Anthropologist Helen Fisher speaks at a TED conference about several interesting observations regarding love and brain chemistry. She jumps around a bit, but I really like the idea that there are three main "drives" involved in the idea of love and relationship. Sex drive, Attachment related drive, and Romantic Love drive. Each of these intuitively represent different areas of relationship dynamic and conflict, and can easily get out of alignment. In my experience helping couples through relationship difficulties, these areas are frequently lumped together as "being married." It helps a great deal to be able to talk about the different needs each represents and how each person can support the other in accessing the underlying drive and all it is designed to do. Misunderstood emotions can be really fracturing in relationships, especially marriage where there are social "norms" that have been constructed over centuries of human existence. These "shoulds" and "should nots" permeate our lives and contribute to all sorts of internal conflict. Add difficulty having open communication about vulnerable areas of our lives and we have the recipe for much relational strife. Assumptions about why a person did such-and-such a thing get mixed into the total experience and sometimes become major sticking points. As a therapist, I work with my clients to find mutual goals that we will reach for. As we unpack the behavior, I find it useful to wonder about what is driving the particular hurtful feeling and what the intention might have been for a certain behavior or interaction or comment. Many times we discover that there are underlying fears that get triggered by the interaction. These fears can then be explored together in the context of the mutual goals.
Attachment related fears are frequently a source of conflict when couples have lost a connected feeling. Romantic love related fears come in all varieties in that the absence of "that feeling" within the relationship or the addition of confusing feelings toward others brings questions about the meaning or our own lives and how things have gotten to where they are. Sexual/sexuality fears tend to feed the other two in that we as humans have been conditioned to attend to the socially constructed views held about marriage and sex in general. These can be difficult to work with. Massive amount of emotional weight is placed on the significance of the sexual relationship and what it is supposed to be/not be and whom it is supposed to be focused on at all times within committed relationships. Helen Fisher talks about the underlying chemistry associated with sex and the impetus for sexual drives from the anthropological lens of mating, mate selection and species proliferation. These are embedded in our nature as biological beings. The complexities involved when you mix assumptions, norms, emotions, fear, control, possession, expectation and entitlement with natural drives, biochemical reaction, physical and visual stimulation, and being socially connected as humans are can be very explosive and damaging to interpersonal connection. The speaker does not advocate for indiscriminate sexual expression, but in the context of couples therapy, it makes sense to understand the underlying biology of the drive as a way to stay focused on the mutual goal committed to by the couple.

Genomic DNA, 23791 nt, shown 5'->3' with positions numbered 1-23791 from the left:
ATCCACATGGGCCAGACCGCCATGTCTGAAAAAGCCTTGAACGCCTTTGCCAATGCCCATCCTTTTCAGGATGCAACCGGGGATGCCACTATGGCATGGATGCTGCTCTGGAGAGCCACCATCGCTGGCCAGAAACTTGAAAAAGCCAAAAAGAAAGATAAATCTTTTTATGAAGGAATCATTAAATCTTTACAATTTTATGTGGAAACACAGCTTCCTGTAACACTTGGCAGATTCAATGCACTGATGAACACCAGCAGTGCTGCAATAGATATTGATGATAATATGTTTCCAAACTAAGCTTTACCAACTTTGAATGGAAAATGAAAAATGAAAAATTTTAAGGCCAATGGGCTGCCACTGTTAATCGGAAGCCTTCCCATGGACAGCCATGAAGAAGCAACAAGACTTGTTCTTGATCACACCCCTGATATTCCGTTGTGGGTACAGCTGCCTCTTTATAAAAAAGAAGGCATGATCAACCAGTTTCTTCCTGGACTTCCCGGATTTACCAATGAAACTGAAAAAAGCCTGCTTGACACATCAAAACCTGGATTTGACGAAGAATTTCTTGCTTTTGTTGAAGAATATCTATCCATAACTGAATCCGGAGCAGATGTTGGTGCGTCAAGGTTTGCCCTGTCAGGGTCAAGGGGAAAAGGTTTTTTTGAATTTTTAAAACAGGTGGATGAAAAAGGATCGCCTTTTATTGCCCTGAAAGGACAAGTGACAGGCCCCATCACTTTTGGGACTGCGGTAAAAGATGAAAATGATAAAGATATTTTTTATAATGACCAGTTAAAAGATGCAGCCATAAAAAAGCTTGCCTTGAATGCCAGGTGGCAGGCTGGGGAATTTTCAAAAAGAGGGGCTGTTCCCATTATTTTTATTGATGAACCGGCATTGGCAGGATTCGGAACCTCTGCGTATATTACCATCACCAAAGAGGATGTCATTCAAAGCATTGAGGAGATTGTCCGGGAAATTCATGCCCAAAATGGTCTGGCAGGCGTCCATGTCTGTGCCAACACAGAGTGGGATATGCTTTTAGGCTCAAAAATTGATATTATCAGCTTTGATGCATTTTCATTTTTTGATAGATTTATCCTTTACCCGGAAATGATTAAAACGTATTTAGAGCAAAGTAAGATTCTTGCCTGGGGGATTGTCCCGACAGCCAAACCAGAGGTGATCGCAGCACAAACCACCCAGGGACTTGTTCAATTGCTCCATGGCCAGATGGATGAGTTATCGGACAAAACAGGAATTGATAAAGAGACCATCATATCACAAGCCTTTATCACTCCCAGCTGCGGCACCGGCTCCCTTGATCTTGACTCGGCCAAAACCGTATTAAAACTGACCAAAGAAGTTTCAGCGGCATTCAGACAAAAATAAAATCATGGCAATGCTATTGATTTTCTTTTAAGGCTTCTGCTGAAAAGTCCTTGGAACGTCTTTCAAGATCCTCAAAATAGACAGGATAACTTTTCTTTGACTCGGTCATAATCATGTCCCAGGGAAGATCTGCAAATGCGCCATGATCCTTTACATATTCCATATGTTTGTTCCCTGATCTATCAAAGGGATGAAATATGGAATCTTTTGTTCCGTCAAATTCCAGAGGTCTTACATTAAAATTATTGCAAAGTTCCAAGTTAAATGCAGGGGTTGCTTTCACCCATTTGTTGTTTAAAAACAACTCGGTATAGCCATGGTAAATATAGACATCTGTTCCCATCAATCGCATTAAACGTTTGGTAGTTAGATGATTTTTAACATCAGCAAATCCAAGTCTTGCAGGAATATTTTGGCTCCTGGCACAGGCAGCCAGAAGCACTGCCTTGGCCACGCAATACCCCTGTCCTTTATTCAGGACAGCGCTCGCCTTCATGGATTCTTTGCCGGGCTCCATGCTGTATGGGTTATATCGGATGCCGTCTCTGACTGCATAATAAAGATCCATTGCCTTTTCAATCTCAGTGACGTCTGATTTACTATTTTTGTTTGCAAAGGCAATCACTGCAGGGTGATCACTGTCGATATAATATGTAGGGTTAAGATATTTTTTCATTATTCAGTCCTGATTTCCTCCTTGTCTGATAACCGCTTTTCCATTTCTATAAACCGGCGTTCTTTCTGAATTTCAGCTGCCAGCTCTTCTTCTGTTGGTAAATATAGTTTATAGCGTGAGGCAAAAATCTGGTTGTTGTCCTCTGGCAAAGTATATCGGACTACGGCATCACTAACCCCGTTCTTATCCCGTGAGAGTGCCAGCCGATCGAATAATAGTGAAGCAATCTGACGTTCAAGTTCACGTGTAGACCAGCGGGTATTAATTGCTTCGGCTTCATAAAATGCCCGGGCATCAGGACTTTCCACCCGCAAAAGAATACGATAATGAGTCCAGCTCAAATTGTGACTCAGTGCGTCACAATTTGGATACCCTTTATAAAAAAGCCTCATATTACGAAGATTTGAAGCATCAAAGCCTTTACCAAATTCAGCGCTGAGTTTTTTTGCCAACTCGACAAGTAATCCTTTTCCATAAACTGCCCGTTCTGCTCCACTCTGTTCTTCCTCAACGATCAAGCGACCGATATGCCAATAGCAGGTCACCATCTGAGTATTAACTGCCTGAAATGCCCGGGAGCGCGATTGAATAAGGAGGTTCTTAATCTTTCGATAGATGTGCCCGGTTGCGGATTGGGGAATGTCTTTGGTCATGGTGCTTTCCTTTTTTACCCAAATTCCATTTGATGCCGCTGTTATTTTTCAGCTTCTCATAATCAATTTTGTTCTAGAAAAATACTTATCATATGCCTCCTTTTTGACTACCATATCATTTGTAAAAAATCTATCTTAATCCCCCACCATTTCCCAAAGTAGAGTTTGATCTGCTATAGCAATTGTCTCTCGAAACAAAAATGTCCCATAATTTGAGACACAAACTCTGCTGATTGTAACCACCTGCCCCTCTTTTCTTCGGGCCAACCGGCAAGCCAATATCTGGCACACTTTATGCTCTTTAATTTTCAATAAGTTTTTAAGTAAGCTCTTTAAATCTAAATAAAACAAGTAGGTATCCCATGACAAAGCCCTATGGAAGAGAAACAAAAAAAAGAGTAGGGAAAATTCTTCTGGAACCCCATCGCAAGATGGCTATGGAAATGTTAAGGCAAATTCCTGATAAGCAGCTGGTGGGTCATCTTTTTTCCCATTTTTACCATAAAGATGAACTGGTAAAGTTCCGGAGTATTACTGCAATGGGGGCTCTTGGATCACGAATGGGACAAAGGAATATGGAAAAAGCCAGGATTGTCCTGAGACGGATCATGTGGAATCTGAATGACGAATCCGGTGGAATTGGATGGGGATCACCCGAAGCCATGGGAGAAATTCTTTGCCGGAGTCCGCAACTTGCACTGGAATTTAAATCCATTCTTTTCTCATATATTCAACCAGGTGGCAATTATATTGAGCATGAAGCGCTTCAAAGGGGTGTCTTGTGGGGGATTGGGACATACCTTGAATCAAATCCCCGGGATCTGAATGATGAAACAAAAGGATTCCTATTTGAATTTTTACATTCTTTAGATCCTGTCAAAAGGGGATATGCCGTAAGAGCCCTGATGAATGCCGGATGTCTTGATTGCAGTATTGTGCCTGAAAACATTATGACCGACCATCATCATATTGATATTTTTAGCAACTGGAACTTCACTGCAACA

Tom Kelley, MA, LMFT. Licensed Marriage and Family Therapist.